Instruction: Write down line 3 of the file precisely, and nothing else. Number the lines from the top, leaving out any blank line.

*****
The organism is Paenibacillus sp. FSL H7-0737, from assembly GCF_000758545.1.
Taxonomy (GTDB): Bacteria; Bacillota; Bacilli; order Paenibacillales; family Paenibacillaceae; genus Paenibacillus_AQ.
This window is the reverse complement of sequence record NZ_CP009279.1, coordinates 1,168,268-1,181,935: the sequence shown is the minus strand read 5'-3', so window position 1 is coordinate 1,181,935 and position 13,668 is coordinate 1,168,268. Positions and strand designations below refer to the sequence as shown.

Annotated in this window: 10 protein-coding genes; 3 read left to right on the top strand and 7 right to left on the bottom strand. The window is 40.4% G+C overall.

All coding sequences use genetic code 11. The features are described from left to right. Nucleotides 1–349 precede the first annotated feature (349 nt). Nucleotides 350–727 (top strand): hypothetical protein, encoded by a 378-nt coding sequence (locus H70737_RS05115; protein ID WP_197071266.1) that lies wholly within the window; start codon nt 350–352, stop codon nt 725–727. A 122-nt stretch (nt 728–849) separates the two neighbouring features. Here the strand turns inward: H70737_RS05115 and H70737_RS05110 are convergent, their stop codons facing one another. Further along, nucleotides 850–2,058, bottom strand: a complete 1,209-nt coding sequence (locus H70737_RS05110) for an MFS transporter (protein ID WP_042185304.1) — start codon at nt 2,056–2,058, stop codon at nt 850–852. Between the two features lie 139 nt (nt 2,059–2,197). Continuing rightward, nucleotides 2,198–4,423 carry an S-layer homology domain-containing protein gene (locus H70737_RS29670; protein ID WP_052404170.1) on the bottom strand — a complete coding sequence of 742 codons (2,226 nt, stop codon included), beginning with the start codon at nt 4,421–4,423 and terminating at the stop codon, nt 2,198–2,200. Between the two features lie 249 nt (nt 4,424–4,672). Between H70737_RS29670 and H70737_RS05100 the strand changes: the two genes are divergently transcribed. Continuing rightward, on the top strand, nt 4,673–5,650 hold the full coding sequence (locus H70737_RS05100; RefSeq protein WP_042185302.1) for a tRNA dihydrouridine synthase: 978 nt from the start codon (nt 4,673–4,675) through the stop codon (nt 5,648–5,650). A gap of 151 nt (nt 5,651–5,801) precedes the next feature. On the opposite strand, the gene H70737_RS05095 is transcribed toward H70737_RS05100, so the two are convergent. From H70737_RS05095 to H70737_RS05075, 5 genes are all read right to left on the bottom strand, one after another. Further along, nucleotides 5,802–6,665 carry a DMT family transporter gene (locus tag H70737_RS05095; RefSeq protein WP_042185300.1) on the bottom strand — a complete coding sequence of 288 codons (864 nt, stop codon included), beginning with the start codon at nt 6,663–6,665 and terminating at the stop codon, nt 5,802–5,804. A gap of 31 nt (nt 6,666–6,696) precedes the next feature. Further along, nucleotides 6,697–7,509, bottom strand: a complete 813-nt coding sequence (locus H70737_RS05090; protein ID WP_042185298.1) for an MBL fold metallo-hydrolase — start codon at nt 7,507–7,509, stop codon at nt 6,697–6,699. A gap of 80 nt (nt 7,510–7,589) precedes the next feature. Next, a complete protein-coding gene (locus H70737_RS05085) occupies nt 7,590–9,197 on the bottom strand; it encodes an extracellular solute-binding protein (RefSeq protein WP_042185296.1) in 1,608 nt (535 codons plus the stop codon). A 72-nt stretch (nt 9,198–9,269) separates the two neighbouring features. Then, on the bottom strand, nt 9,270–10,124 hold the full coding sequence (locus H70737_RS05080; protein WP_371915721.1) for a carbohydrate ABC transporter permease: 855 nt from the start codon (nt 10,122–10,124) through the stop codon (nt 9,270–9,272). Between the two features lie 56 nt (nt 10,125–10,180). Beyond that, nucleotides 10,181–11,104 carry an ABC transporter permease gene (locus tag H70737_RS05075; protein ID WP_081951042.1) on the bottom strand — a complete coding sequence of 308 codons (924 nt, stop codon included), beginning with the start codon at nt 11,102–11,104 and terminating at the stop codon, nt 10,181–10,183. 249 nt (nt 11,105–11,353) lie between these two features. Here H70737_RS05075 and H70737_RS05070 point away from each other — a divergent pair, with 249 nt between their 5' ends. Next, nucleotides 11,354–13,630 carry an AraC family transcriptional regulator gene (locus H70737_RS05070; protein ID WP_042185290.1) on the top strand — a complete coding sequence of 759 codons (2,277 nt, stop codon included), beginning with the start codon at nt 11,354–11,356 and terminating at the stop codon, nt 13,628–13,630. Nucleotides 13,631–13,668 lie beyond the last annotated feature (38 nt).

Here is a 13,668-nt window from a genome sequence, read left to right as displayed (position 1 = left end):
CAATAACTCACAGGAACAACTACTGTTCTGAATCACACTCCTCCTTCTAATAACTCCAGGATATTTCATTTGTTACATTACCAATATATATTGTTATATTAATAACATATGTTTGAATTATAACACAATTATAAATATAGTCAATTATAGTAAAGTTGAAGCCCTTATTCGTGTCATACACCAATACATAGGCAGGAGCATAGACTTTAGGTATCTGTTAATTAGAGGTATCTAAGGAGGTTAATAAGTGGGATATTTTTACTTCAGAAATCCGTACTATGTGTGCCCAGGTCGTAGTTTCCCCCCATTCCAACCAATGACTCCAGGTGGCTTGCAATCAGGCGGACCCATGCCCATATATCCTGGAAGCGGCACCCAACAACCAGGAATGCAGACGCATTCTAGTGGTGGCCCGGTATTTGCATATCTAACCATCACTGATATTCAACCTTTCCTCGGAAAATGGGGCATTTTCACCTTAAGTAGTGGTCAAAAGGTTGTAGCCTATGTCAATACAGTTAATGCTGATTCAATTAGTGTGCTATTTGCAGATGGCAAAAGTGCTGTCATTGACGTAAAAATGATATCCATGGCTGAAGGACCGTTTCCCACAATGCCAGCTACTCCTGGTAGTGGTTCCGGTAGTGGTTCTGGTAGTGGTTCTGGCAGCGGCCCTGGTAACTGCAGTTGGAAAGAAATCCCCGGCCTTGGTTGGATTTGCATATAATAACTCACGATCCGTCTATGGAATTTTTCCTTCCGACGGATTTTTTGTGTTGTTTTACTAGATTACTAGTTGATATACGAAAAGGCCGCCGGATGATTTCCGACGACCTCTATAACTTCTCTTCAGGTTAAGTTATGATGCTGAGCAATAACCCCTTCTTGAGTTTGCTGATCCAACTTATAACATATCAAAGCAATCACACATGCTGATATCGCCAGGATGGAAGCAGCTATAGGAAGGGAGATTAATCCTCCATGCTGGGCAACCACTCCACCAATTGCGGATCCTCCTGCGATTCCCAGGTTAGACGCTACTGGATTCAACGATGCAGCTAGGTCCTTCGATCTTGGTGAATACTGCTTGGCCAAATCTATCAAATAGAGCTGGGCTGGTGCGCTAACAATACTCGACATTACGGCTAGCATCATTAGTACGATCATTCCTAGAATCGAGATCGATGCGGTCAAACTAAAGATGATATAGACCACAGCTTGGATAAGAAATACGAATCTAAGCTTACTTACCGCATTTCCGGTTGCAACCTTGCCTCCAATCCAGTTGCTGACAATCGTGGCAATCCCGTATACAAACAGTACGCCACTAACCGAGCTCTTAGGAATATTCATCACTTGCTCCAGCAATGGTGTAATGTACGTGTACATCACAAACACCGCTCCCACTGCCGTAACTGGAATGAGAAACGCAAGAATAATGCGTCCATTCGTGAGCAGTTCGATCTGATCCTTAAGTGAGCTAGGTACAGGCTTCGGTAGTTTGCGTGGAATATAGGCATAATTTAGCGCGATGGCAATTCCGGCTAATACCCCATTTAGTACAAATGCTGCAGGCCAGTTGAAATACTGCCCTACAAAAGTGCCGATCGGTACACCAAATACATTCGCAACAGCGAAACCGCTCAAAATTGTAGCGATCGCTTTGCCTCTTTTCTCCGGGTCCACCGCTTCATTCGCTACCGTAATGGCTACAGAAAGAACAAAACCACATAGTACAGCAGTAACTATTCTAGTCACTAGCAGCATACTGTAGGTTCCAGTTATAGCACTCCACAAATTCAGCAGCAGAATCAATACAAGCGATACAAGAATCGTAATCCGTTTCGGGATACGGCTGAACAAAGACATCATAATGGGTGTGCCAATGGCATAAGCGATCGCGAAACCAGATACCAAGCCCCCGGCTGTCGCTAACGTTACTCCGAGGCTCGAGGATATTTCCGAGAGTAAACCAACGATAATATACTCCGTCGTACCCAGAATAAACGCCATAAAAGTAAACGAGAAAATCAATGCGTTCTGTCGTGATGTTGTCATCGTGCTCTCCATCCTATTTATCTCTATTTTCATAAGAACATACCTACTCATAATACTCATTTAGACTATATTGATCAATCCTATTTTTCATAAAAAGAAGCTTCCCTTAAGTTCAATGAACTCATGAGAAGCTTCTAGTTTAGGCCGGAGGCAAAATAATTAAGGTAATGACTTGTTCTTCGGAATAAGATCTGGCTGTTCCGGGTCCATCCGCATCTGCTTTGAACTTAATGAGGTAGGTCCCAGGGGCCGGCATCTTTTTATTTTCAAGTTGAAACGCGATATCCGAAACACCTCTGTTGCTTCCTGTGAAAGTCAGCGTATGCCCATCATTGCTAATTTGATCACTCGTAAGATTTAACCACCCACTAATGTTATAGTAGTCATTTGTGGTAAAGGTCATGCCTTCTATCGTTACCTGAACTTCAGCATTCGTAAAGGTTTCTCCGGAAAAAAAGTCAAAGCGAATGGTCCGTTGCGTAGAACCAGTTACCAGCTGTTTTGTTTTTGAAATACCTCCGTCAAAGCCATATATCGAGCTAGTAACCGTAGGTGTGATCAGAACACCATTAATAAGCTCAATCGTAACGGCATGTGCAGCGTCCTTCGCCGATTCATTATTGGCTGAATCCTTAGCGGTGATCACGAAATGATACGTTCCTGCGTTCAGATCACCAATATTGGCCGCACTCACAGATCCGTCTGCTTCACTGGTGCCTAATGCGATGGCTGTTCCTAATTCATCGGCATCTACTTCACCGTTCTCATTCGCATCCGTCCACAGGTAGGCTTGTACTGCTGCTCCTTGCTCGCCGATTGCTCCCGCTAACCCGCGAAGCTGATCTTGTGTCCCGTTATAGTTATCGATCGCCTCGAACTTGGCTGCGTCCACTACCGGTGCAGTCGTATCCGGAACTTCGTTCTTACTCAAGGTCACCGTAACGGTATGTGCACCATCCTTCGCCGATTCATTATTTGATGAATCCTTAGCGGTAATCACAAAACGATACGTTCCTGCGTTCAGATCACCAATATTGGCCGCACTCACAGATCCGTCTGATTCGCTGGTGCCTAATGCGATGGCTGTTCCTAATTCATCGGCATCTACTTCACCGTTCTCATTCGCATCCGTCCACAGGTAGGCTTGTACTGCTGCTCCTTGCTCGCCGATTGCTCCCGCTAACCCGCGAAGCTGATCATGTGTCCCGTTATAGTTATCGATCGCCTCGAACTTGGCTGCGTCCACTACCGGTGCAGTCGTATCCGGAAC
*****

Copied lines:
This window is the reverse complement of sequence record NZ_CP009279.1, coordinates 1,168,268-1,181,935: the sequence shown is the minus strand read 5'-3', so window position 1 is coordinate 1,181,935 and position 13,668 is coordinate 1,168,268. Positions and strand designations below refer to the sequence as shown.